© ESPN Sports Media Ltd.

Posted by cric_leo on (July 4, 2013, 8:33 GMT)

I think if the empower umpire as such, ICC must go for one ball for entire match rather than two balls for each ends. then it will make the room to bowling side to achieve some reverse swing at the end of the bowling inning. most of all reverse swing a special skill that must be kept within cricket, it should not curtailed or diminished by cricket laws (ridiculous). reverse swing added special edge to cricket and value to older ball. as the level of international cricket played ICC must empower the bawlers by laws to provide balanced contest between bat and ball rather than one-way traffic.

Posted by jackthelad on (July 1, 2013, 7:50 GMT)

bobmartin - correct about the lighty-up wickets; a bail could be slightly shifted then settle back into its groove; by 'zingometry' it would be out, by the laws of cricket, not. The game has gone technology mad. 'The Umpire's decision shall be considered Final' - whatever happened to that? For better or for worse, that's how cricket developed and how it should stay.

Posted by venkatesh018 on (July 1, 2013, 6:51 GMT)

Also, please give the umpires with enough powers to go for their own "Umpire's Reviews" when they are in doubt about a decision.

Posted by   on (June 30, 2013, 17:41 GMT)

@ Sam Vinogar. They don't make it very clear, but they are talking specifically about beamers not bouncers. Anythng other than the slowest of bowlers bowling a ball that reaches the batter at above (ABOVE) waist height without bouncing has been a no ball for years. It's just saying that will now be checked.

Posted by   on (June 30, 2013, 16:01 GMT)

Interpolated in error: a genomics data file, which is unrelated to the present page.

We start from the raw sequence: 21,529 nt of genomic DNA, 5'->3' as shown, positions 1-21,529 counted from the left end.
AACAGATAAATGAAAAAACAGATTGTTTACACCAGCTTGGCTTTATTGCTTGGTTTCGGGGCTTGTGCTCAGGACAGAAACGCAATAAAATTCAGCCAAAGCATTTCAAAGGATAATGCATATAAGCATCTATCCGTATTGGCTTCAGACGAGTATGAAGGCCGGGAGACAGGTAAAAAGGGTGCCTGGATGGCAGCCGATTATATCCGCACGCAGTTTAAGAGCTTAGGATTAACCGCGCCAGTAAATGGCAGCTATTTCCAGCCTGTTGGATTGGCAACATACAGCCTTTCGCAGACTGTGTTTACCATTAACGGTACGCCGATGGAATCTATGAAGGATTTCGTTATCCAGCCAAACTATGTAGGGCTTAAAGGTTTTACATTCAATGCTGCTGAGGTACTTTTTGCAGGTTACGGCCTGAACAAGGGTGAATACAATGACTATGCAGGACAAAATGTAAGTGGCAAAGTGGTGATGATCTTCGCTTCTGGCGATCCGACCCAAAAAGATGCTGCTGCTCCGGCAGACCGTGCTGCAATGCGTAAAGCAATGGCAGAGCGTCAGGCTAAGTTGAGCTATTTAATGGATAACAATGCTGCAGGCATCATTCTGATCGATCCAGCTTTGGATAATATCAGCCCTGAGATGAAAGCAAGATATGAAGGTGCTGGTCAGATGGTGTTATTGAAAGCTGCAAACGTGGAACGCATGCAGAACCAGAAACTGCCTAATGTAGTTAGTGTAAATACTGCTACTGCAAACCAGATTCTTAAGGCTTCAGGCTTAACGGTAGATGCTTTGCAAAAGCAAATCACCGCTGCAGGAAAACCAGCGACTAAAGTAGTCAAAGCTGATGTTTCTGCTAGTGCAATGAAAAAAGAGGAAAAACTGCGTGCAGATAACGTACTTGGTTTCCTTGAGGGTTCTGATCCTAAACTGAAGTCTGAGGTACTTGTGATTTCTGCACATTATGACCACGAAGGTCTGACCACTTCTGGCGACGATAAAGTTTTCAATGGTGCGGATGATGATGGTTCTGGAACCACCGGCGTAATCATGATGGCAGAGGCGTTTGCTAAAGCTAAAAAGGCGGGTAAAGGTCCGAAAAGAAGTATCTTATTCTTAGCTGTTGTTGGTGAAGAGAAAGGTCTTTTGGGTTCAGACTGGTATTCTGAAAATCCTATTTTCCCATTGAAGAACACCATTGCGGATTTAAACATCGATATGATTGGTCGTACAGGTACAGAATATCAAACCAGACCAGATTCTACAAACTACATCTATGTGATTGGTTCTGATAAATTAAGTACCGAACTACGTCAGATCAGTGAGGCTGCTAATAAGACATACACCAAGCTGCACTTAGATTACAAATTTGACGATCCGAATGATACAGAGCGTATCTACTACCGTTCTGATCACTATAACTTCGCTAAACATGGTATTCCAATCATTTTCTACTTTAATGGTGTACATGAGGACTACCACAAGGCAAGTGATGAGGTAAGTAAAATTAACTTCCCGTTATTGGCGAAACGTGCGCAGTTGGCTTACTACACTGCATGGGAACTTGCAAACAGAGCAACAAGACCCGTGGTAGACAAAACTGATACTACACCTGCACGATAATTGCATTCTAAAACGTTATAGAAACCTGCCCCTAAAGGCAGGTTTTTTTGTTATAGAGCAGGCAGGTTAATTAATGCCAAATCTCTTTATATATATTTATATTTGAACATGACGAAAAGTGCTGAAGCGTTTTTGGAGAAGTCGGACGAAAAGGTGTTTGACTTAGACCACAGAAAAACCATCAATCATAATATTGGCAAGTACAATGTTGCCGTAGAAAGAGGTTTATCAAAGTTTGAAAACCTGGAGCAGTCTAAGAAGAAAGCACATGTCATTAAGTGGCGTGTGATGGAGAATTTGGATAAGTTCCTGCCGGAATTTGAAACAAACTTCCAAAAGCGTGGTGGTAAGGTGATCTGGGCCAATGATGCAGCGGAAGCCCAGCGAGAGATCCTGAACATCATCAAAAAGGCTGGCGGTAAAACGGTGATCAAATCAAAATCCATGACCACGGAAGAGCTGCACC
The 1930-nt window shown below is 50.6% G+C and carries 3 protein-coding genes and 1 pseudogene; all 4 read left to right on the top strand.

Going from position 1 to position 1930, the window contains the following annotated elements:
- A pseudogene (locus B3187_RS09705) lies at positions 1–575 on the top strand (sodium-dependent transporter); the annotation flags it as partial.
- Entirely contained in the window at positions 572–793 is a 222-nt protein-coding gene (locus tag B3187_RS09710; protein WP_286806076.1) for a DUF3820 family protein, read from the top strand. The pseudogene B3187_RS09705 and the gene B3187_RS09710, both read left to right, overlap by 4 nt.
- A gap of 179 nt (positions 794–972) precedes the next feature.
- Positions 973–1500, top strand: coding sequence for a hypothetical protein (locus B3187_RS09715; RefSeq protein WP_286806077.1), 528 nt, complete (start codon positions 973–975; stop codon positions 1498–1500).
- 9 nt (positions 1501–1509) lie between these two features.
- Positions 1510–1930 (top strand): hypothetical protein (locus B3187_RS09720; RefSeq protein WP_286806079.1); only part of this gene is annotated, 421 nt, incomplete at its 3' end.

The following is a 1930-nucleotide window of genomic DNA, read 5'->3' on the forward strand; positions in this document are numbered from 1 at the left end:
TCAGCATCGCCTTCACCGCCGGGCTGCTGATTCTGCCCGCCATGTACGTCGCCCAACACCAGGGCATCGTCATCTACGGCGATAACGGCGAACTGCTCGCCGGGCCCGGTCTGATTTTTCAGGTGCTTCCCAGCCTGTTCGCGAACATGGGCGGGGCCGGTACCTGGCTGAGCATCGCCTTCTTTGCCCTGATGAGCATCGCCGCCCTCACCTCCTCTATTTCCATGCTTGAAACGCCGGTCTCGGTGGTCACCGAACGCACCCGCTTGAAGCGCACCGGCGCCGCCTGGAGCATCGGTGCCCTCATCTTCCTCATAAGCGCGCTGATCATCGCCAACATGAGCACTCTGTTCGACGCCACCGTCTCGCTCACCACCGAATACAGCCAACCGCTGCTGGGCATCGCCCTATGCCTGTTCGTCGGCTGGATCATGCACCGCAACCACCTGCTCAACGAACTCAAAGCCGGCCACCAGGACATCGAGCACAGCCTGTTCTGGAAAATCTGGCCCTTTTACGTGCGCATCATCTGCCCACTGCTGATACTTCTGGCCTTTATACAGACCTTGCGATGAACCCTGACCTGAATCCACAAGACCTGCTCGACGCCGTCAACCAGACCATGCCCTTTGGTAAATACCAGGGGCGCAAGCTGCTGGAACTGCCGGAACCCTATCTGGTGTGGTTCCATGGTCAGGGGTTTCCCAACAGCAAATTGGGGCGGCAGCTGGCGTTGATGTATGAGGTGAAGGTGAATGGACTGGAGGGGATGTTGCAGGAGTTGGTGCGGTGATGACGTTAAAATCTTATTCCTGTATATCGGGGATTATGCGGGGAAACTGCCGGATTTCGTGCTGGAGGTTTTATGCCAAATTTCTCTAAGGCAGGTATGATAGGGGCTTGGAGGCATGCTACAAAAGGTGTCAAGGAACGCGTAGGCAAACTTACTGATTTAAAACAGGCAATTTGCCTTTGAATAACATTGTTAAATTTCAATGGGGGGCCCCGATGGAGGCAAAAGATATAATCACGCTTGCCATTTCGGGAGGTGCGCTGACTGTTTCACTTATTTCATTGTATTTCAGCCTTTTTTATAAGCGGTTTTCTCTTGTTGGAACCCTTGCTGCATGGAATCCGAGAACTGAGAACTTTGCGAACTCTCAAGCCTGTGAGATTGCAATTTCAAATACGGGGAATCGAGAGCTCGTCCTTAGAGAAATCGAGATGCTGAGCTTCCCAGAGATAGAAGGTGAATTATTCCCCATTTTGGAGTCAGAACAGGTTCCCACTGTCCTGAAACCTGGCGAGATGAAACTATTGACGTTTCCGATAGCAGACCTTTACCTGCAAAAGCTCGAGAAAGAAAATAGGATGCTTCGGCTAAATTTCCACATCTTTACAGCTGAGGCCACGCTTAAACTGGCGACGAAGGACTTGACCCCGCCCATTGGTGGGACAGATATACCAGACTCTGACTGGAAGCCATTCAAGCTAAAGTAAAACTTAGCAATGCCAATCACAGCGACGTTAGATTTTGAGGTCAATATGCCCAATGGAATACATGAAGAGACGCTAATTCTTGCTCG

One bad decision by ICC for not going with UDRS

Posted by countjimmoriarty on (June 30, 2013, 12:38 GMT)

Kalputra - I think that you are letting your paranoia and bias get in the way of the facts.

Posted by YorkshirePudding on (June 30, 2013, 11:36 GMT)

@Vamsi Mohan Kavuri VM, that will be practically impossible, interms of pitches due to different types of Soil, grass, weather conditions, and amount of preparation and the groundsman, pitches will also change during a game in different conditions.

In the end 'uniform' pitches will simply take out the thrill of test cricket and at that point the game will die.

Posted by YorkshirePudding on (June 30, 2013, 11:30 GMT)

My biggest fear from the above article is this statement "if they feel that the condition of the ball has changed beyond the permitted allowance"

Each pitch will see the ball change differently, it will also depend on the team, some teams bowlers when starting a spell will bowl the ball in to the ground, some will bowl cross seam early on to get the lacquer off, in the sub-con, the ball condition will change at a different rate to the UK, or Aus. How a team maintains the ball and works it. to get the shine on a particular will be different.

I'm not eveing going to go in to the differences in materials, some may be weaker, or tougher, an extra layer or two of lacquer, for example, you can buy 2 identical pairs leather shoes, 1 pair will wear differently to the other pair.

Posted by bobmartin on (June 30, 2013, 10:21 GMT)

So.. picture this... an ODI is down to the final couple of overs and Team A require just 5 runs to win... The umpires, having carried out the first warning/ball change procedure, then suspect more ball tampering and award 5 penalty runs to team A and the match is then declared over with Team A winning.. Subsequent investigations reveal no proof of illegal tampering. Law 21.10 does not permit the result to be changed...What then ?